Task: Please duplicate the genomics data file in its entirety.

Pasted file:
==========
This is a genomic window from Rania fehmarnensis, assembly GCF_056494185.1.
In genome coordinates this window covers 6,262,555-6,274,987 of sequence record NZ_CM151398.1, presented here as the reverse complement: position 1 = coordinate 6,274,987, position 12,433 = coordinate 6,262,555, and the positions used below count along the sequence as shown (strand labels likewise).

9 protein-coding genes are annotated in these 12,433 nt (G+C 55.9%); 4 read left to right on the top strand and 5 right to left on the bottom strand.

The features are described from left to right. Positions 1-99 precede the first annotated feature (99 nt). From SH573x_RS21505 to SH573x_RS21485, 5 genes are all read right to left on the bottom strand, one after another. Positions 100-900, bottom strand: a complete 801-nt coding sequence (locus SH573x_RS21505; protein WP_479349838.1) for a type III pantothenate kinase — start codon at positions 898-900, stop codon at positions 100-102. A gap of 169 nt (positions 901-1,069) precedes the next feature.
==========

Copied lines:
This is a genomic window from Rania fehmarnensis, assembly GCF_056494185.1.
In genome coordinates this window covers 6,262,555-6,274,987 of sequence record NZ_CM151398.1, presented here as the reverse complement: position 1 = coordinate 6,274,987, position 12,433 = coordinate 6,262,555, and the positions used below count along the sequence as shown (strand labels likewise).

9 protein-coding genes are annotated in these 12,433 nt (G+C 55.9%); 4 read left to right on the top strand and 5 right to left on the bottom strand.

The features are described from left to right. Positions 1-99 precede the first annotated feature (99 nt). From SH573x_RS21505 to SH573x_RS21485, 5 genes are all read right to left on the bottom strand, one after another. Positions 100-900, bottom strand: a complete 801-nt coding sequence (locus SH573x_RS21505; protein WP_479349838.1) for a type III pantothenate kinase — start codon at positions 898-900, stop codon at positions 100-102. A gap of 169 nt (positions 901-1,069) precedes the next feature.